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Donna Miles , American Forces Press Service
WASHINGTON, Dec. 3, 2008 -
As headlines scream news of an economic recession, a Defense Department team is heading to the Pacific Northwest tomorrow to help drive home the point that financial readiness is a big part of mission readiness.
Fort Lewis, McChord Air Force Base and Naval Air Station Bremerton in Washington state will host the next in a series of Financial Readiness Challenge events.
The program brings financial experts to military bases, where they present seminars and one-on-one sessions to help servicemembers and their families better manage their finances, explained Navy Cmdr. Dave Julian from the Pentagon's new Office of Personal Finance and Transition.
The events have been received "very, very well" at bases that have hosted them in the last month, Julian said, with participants calling the information they received practical and worthwhile.
Tinker Air Force Base, Okla., offered the first all-day session, which consisted of general discussions about budgeting, spending and savings. Participants who wanted individual assistance also got the opportunity to meet with financial experts to discuss their situations.
Larry Winget, a best-selling author and television personality known as the "Pitbull of Personal Development," was a featured speaker.
Luke Air Force Base, Ariz., hosted another major program, expanding the offerings to two days that included a Saturday. One session used games and other fun activities designed to introduce military children to the concepts of saving money and spending responsibly.
Although every installation's program is tailored to its specific priorities and needs, all build on what Julian calls the "pillars of personal financial readiness." These are:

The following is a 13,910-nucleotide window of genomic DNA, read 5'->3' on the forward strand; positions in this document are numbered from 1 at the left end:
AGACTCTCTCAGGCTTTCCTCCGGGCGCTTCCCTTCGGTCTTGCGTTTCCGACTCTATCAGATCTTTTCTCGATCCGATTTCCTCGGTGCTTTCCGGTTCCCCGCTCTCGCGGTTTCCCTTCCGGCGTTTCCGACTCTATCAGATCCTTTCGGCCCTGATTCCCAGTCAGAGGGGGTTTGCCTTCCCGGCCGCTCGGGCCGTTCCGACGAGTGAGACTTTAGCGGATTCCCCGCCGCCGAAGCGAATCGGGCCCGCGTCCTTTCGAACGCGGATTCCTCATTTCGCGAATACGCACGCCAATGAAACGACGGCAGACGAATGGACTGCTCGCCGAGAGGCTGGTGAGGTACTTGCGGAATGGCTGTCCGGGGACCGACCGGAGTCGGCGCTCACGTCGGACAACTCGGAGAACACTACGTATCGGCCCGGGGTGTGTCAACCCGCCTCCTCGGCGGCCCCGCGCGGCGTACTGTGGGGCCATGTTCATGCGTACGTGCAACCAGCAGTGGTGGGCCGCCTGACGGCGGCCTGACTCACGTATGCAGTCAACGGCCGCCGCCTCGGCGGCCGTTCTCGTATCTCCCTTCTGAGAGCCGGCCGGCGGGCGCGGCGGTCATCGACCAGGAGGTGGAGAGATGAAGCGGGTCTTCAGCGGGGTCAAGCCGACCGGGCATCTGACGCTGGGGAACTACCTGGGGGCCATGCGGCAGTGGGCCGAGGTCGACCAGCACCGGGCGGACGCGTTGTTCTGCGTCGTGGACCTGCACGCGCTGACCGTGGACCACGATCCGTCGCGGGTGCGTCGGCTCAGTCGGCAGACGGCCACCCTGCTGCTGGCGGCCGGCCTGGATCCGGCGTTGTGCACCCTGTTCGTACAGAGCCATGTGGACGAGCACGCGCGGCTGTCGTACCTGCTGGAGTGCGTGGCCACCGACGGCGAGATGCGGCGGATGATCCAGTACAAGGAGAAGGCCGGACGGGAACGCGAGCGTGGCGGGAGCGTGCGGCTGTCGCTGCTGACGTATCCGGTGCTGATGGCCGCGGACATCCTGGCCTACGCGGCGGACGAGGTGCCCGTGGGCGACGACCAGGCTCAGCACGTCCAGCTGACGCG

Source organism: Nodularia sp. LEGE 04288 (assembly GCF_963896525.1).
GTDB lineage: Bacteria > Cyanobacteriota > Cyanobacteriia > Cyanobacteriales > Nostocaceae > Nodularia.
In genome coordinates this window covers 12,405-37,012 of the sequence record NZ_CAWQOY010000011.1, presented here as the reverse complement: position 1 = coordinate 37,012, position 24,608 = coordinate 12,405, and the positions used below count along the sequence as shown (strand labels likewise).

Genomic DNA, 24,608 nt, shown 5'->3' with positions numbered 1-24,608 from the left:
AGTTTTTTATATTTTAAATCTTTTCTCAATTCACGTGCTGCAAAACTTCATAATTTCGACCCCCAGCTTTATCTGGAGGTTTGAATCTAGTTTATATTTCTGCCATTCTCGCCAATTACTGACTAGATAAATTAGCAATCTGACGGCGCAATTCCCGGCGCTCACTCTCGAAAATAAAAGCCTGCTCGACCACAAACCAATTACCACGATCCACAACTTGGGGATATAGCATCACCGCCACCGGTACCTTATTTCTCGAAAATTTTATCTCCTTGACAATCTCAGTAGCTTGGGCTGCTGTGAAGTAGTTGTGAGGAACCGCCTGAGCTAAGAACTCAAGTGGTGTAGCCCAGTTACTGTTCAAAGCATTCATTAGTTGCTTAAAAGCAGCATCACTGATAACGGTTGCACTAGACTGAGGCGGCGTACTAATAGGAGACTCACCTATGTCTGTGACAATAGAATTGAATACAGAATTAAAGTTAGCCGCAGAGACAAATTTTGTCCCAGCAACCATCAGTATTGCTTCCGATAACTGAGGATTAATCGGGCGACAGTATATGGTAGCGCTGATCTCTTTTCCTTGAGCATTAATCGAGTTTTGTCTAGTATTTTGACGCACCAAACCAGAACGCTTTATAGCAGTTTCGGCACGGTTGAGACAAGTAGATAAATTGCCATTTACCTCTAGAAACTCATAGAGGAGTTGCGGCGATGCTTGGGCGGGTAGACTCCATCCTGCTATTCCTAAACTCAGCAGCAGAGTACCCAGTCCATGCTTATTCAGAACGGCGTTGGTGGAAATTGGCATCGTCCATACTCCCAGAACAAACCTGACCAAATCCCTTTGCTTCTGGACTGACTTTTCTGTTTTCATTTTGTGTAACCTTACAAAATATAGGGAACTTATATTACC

Julian said the economic downturn that's devastated many Americans hasn't hit most military families quite as hard. That's largely because servicemembers have secure full-time jobs, commissary and exchange privileges, free medical care and cash for housing if the military doesn't provide it.
"But military families aren't immune to what's going on in the economy," he said. "They are feeling the pinch just like everyone else."
The Financial Readiness Challenge events don't replace the free financial counseling and other services installations already provide, Julian noted. They augment those services. "We're an additional resource to help them reach out to servicemembers and their families," he said.
The goal, he explained, is to help them cope with the financial crisis so they don't face financial hardships that ultimately can become a readiness issue.
Worrying about whether they are going to be able to pay their bills or are about to lose their homes distracts troops from concentrating on the mission. That can put them and their buddies at risk, Julian said.
"We want to keep our men and women overseas, especially the ones in harm's way, concentrating on the mission at hand and the important tasks they have to accomplish, rather than their financial situation at home," he said.
Additional Financial Readiness Challenge event are slated for Fort Belvoir, Va., Jan. 24; Naval Base Kitsap, Wash., Feb. 23; Los Angeles Air Force Base, Calif., week of Feb. 25; San Diego region, Calif., week of Feb. 25; Norfolk, Va., Feb. 25; and Fort Polk, La., March 7.